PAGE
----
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Jun 28, 2016 3:42 PMPublication: The Southampton Press

South Fork Bakery Offers Meaningful Employment

Julian Garcia smiles as he counts change at the farmers'  market. KELLY ZEGERS
Jun 28, 2016 4:17 PM

Speech pathologist Shirley Ruch has always liked to bake with the children to whom she provides speech and language therapy. She said she finds that baking is therapeutic, and following directions helps children to develop skills such as auditory processing.Having worked with some of the same families for years—in speech therapy and as a family coach, training parents to find support in the community and in schools—Ms. Ruch observed that many kids were languishing after finishing school.

“A lot of the kids were getting older, and I was discovering from the parents that there’s a fallout after high school,” she said. “There’s really not a lot out there for them. They had a hard time finding employment in the area. Maybe some volunteer work, but nothing really paid—meaningful employment.”

But one day last fall, while walking her dog, Ms. Ruch had an idea: Why not take baking and make it a job for her former students?

And South Fork Bakery was formed.

“I know with her and her other clients, everyone was saying as they got older, ‘Well, how are these kids going to get paying work, which is really meaningful and doesn’t just make them fit into a box, but really takes their real skills?’” said Margery Mailman. Ms. Ruch has worked with Ms. Mailman’s three children for years, including providing speech therapy for her son, Julian Garcia, between the ages of 2 and 16.

Mr. Garcia, now 22, mans South Fork Bakery’s table at farmers markets, quickly and accurately making change for customers. He said he loves his job, a place where he gets to work alongside some of his best friends; his sisters, Sasha and Laila, 20-year-old twins, also work at South Fork Bakery.

Employees bake cookies in the kitchen at the Hayground School in Bridgehampton, and the goods have been sold since May at farmers markets in Bridgehampton, Springs, Hampton Bays and Sag Harbor. Employees work on different aspects of the business from baking and sales to deliveries and social media.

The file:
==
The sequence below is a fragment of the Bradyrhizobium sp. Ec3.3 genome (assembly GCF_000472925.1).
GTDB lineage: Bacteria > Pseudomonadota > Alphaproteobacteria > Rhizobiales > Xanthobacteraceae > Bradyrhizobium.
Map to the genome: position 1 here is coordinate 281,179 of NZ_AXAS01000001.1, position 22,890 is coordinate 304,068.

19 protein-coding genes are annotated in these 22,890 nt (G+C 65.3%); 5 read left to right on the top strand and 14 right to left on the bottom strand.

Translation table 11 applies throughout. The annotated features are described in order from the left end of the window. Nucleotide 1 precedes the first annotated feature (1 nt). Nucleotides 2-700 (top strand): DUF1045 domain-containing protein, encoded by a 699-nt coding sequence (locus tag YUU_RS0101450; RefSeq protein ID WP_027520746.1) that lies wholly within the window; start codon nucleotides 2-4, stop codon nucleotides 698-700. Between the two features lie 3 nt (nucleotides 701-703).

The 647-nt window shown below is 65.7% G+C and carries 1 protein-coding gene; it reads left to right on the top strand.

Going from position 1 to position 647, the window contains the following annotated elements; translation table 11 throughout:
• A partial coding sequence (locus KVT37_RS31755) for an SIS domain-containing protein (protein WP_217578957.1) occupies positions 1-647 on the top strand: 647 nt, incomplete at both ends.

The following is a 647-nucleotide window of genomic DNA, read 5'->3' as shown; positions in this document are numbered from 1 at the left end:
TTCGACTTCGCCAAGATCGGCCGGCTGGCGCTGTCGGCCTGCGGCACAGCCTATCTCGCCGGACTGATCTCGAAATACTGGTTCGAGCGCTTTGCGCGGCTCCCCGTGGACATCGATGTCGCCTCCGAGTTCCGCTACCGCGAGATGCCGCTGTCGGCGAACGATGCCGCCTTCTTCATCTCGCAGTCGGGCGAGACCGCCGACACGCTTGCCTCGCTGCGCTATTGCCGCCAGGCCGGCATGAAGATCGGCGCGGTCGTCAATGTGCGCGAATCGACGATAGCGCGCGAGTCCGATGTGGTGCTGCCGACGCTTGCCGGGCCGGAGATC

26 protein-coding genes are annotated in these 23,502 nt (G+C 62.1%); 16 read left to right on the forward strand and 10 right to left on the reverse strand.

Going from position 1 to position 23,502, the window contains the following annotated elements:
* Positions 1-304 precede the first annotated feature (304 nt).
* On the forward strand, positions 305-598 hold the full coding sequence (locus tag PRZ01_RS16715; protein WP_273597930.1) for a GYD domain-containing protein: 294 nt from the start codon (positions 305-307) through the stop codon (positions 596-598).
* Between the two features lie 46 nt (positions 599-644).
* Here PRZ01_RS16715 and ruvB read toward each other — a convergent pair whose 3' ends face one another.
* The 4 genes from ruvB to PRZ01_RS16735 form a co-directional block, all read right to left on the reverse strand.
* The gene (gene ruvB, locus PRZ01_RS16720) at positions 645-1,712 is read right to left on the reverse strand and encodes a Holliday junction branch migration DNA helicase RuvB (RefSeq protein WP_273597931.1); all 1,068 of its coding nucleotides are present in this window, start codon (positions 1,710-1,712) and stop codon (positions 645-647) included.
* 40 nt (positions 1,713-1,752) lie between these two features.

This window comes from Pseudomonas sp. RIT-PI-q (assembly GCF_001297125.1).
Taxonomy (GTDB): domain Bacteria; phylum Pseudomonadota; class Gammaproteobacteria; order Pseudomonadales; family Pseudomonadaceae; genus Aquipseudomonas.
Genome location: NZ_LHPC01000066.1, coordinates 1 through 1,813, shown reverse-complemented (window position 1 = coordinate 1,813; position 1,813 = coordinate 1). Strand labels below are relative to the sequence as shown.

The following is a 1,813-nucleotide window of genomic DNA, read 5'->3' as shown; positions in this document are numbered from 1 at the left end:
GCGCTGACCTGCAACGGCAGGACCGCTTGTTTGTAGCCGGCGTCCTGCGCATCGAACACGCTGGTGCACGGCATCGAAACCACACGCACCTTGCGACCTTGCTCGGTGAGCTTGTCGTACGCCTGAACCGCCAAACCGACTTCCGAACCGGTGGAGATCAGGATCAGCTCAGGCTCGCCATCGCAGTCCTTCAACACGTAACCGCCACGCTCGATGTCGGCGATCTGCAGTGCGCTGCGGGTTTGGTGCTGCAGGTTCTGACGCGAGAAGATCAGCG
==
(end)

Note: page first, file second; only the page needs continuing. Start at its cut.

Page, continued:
“Here, people are being as independent as they can, but there’s also support—which is some of the issue in finding the right job,” Ms. Mailman said.

Ms. Ruch said it’s a way to educate the community that each individual is a resource—they’re great employees, as long as they get the support they need.

The bakery showed Ms. Ruch an advantage she hadn’t expected: There’s laughter in the kitchen and natural interaction as the employees work together, providing an experience in which social skills develop much more organically.

“It’s very unprompted and natural, because it’s a real venture,” Ms. Mailman said. “It’s not a ‘let’s pretend’ bakery. That’s been just amazing to see as a mom.”

South Fork Bakery is one of a few Long Island companies with a similar mission in mind. Its employees wear T-shirts made by Spectrum Designs, a Port Washington-based nonprofit that hires individuals with autism to provide paid and meaningful work opportunities, and Ms. Ruch is in talks with Our Coffee With a Cause, a Northport business, for collaboration in the future.

“It really is a movement that is starting to gain traction from cafés to businesses, because I think everyone is starting to realize, even within the autism community, people have said, ‘It’s not just about children,’” Ms. Mailman said.

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The ginger cookies are delicious, and the concept impressive.
By Meikle (3), Southampton NY on Aug 3, 16 11:48 PM
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